©2019 Mary Penich – All Rights Reserved

God’s Sympathetic Ear

“You may go; your son will live.”
The man believed what Jesus said to him and left
.
John 4:50

It’s taken me a lifetime to imitate the man about whom John wrote the words above. I’m sorry to admit that I succeed only some of the time. This man was a royal official, likely quite used to having his every need met without question. At the time, the man’s child lay dying. He’d likely tapped every resource at his disposal to find a cure. Still, in spite of his position, he could do nothing to save his son. In desperation, the man turned to Jesus for help. Something he’d heard convinced him to do so. When Jesus instructed him to go home because his son was recovering, the man believed Jesus and went home. He was not disappointed.

I can’t be sure of what this royal official learned about Jesus before he approached him for help. However, I’m quite certain that he knew only the tiniest fraction of what we’ve learned in the two millenniums since. Still, in the face of two thousand-plus years of proof of God’s love for us in more than a billion lifetimes, there are times when I doubt.

The better news is that, when I come to my senses, I understand and I’m at peace. Though the man who sought Jesus’ help expected results, I most often expect only a sympathetic ear. Knowing that God understands my troubles makes them manageable. Knowing that God understands my troubles gives me the courage to carry on.

Compassionate God, help us to simply believe and be on our way.

©2019 Mary Penich – All Rights Reserved

Speak and Listen

“This people honors me with their lips,
but their hearts are far from me.”
From Mark 7:6

A friend recently shared that he’s made serious progress when it comes to prayer. Somehow, he’s managed to set aside the hustle and hassles of daily life in order to spend quality time meditating. The results are obvious in his demeanor and his writing. I envied his peacefulness and wondered how I could capture a bit of it for myself.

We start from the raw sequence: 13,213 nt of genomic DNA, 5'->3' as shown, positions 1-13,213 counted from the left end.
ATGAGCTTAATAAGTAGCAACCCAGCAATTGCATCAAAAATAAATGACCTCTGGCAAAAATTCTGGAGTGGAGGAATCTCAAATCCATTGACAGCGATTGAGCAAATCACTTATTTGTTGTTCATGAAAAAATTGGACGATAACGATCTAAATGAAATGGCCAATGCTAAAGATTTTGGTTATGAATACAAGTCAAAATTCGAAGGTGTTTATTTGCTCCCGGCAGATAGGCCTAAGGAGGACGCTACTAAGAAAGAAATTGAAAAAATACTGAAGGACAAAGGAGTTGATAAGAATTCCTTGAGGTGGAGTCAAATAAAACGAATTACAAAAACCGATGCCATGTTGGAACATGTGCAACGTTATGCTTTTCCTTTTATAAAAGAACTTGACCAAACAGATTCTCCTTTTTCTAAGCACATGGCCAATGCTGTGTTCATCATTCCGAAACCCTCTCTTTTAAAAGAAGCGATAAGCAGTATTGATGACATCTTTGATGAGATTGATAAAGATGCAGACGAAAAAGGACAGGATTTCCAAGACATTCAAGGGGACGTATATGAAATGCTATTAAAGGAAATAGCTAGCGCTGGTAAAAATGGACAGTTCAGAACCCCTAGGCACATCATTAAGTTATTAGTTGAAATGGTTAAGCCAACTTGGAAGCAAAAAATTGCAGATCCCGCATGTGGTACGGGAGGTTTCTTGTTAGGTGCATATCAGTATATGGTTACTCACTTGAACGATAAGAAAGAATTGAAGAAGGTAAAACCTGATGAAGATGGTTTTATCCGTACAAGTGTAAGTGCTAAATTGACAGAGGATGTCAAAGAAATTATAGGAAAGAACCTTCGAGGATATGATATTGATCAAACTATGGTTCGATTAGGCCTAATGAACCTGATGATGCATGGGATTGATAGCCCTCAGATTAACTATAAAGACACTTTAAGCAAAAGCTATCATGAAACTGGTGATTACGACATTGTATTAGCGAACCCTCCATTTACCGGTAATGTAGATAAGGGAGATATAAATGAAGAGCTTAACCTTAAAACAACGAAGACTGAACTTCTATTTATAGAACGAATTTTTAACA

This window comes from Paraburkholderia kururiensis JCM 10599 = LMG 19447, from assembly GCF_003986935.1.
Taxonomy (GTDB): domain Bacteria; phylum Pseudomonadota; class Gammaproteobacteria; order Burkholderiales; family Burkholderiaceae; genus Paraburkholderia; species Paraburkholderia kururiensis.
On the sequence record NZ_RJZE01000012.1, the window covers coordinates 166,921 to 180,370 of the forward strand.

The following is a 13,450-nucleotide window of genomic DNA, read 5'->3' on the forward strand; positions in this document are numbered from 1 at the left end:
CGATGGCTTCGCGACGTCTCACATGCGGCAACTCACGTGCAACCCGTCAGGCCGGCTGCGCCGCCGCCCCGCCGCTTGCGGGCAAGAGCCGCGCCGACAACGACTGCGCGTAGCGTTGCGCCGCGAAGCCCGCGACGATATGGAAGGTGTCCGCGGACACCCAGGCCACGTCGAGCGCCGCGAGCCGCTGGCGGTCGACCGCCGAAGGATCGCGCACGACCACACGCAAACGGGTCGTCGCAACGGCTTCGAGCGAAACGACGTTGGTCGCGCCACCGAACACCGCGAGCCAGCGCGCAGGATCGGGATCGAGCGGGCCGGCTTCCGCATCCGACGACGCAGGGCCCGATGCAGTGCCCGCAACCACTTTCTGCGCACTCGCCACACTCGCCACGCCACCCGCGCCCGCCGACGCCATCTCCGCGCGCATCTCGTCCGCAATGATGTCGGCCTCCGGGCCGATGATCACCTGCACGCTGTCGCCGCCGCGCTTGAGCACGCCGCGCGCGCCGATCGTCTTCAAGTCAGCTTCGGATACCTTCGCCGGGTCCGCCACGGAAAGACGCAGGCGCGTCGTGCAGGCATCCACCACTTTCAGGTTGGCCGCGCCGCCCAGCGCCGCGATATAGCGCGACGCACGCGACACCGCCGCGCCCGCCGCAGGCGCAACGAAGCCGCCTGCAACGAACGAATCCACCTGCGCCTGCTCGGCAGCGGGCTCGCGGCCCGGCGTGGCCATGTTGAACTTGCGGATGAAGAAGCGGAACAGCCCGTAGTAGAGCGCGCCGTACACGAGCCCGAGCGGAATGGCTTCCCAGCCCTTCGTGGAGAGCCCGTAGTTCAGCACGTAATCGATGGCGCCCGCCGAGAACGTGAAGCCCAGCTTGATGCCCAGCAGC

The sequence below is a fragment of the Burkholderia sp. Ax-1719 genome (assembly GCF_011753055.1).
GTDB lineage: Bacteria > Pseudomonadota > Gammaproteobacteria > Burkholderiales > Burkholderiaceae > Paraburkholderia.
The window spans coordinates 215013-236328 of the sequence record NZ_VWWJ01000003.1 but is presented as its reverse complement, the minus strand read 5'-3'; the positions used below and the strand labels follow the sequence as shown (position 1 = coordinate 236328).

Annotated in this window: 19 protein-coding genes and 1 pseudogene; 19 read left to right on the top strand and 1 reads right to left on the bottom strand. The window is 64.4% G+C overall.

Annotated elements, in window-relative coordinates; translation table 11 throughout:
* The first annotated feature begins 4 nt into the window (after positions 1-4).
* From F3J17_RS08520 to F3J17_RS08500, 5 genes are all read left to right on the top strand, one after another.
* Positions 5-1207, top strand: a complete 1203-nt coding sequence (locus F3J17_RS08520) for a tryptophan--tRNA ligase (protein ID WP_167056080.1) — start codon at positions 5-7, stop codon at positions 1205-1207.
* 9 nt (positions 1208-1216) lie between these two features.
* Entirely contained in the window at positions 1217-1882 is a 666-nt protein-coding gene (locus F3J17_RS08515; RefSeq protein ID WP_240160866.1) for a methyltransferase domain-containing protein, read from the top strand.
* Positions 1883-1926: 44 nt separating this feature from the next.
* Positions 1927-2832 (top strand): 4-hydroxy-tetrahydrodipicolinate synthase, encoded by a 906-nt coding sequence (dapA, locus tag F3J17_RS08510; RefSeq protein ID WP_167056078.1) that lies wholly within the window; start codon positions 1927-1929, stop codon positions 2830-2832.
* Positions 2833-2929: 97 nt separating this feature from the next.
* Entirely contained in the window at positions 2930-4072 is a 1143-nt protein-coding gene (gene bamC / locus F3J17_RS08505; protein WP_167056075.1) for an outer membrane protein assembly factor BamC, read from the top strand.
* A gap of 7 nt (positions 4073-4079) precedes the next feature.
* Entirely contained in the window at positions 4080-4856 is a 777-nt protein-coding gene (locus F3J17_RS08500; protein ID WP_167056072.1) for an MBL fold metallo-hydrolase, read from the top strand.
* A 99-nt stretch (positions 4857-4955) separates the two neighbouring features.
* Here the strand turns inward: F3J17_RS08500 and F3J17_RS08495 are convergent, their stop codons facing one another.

I admit that I babble in God’s direction all day long. I also admit that I don’t always take the time to sit, to reflect and to listen to what God has to say to me. The other day while babysitting our grandsons, I decided to do something about this. As soon as I was certain they were asleep, I tiptoed to the family room and nestled into his parents’ recliner. While trying to focus myself, I caught a glimpse of the large print which hangs on their fireplace. The photo features a lovely lighthouse surrounded by amazingly beautiful clouds which punctuate a heavenly blue sky. A wooden path leads to the lighthouse and I imagined myself strolling happily upon it. I couldn’t wait to meet God who I imagined waited just as eagerly for me. Within a few moments, I’d entered into that lovely setting where I poured out my heart. For the rest of my grandsons’ naps, I sat in silence and listened. Finally, God had the opportunity speak. Finally, I was at peace.

Good and Gracious God, thank you for your unlimited patience. Though I allow many things to keep me from spending time with you, you are always with me.

©2019 Mary Penich – All Rights Reserved

Hail, Mary!

Her child was caught up to God and his throne.
The woman herself fled into the desert
where she had a place prepared by God.

From Revelation 12:5-6

When I was far too young, the adult women closest to me became widows. My aunt lost her husband, the father of her three children, when he was only thirty-six. My mom lost my dad after my five siblings and I were born. My dad was only thirty-nine. Still, both my aunt and my mom raised good children whom they supported at great expense to themselves. They didn’t think twice about the long hours they worked in order to keep food on their tables and roofs over their children’s heads. Amazingly, both also maintained their positive outlooks on life. Regardless of how tough things might have been for them, my aunt and my mom always felt that there were others who suffered far more than they. Through it all, their generosity remained intact.

On this day on which we celebrate Mary, I consider the strife the mother of Jesus endured when she was just a young teenager. Imagine what must have gone through her mind when she realized that she would be the mother of Jesus and a perceived adulteress at the same time. How did Mary explain to her parents and to poor Joseph that she was with child? After the dust settled in this regard, poor Mary faced a lifetime of uncertainly as she watched her baby son grow into The Messiah.

Perhaps it is Mary who inspired my aunt and my mom to persist. Perhaps Mary inspires all of the brave souls among us who manage their circumstances with grace and absolute faith in God’s loving presence. As for me, I’m most grateful for Mary’s inspiration.

Generous God, thank you for Mary who is indeed full of grace and blessed among all women.

©2019 Mary Penich – All Rights Reserved